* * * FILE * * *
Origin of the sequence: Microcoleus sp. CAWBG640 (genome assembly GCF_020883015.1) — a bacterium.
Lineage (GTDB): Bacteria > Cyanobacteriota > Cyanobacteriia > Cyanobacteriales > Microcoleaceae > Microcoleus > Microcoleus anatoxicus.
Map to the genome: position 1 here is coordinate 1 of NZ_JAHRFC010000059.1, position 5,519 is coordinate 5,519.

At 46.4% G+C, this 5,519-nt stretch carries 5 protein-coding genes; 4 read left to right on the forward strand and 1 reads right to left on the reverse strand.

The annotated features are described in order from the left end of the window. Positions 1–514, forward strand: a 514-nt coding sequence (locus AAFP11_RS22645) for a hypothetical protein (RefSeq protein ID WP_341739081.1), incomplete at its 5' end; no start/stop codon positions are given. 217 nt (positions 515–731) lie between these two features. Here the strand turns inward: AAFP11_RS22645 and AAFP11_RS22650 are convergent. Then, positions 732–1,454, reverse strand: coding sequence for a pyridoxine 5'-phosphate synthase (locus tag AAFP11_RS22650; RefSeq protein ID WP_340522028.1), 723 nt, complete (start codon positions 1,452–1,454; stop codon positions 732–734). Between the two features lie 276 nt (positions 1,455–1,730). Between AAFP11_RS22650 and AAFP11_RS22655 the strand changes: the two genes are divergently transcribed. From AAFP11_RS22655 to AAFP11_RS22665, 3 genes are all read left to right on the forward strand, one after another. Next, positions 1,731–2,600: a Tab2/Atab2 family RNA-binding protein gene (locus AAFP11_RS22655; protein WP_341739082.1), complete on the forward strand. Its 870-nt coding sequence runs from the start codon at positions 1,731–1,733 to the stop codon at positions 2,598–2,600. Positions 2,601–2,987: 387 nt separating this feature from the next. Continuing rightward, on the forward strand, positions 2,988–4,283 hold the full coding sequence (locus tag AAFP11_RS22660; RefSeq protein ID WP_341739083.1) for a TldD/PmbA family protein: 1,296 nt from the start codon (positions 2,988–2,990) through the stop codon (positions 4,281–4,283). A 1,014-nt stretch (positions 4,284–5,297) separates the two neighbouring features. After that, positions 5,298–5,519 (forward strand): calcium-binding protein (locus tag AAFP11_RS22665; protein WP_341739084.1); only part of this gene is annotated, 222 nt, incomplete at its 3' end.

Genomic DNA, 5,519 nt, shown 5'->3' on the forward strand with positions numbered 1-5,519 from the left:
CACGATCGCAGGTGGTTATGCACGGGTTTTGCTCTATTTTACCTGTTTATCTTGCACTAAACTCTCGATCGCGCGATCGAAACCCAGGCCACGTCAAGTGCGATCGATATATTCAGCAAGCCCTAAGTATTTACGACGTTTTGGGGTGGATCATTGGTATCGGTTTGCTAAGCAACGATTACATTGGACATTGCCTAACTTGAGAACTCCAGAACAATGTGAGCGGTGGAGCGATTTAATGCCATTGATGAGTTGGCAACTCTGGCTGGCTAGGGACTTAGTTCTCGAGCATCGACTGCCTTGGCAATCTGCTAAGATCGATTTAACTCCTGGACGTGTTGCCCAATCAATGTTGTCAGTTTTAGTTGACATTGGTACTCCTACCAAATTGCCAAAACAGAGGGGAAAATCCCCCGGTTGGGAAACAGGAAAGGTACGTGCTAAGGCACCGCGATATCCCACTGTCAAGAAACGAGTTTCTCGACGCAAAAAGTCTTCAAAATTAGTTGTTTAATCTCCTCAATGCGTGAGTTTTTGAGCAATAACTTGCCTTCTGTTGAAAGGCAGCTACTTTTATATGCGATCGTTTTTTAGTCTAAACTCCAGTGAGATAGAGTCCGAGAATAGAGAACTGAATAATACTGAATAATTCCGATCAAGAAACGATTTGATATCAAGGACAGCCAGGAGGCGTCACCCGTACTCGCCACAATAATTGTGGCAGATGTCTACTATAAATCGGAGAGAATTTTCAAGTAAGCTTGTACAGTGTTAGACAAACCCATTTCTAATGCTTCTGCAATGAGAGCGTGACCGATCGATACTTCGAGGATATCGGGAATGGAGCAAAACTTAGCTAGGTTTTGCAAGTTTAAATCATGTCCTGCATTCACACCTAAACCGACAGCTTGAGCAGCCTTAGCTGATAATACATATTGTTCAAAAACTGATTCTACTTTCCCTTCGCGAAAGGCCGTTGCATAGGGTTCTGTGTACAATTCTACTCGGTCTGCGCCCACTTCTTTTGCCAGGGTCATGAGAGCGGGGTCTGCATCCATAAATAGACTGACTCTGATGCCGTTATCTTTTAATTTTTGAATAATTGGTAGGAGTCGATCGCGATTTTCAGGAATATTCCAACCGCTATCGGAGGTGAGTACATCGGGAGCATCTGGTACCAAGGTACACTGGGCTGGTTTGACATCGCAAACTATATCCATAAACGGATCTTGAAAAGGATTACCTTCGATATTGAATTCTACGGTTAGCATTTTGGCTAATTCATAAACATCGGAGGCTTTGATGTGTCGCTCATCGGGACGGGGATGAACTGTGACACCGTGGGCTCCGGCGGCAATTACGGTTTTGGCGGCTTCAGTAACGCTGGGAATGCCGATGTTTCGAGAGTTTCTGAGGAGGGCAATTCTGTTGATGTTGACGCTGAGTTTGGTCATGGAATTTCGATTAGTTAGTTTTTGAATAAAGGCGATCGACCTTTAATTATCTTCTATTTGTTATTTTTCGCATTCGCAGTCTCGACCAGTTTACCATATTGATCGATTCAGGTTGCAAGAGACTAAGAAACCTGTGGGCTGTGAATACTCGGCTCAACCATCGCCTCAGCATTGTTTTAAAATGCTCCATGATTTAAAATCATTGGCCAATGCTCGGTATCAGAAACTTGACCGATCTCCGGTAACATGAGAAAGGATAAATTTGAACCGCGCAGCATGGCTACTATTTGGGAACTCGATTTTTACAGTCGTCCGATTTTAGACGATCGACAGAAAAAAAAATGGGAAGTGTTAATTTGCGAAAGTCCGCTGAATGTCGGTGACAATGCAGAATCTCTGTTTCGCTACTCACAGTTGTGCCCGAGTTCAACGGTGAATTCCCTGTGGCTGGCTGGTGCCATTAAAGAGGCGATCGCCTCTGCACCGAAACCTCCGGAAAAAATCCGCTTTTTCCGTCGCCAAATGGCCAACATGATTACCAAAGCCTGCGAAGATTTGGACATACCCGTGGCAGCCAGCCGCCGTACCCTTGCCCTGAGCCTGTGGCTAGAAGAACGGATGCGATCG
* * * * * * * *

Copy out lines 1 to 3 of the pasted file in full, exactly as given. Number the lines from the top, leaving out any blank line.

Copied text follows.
Origin of the sequence: Microcoleus sp. CAWBG640 (genome assembly GCF_020883015.1) — a bacterium.
Lineage (GTDB): Bacteria > Cyanobacteriota > Cyanobacteriia > Cyanobacteriales > Microcoleaceae > Microcoleus > Microcoleus anatoxicus.
Map to the genome: position 1 here is coordinate 1 of NZ_JAHRFC010000059.1, position 5,519 is coordinate 5,519.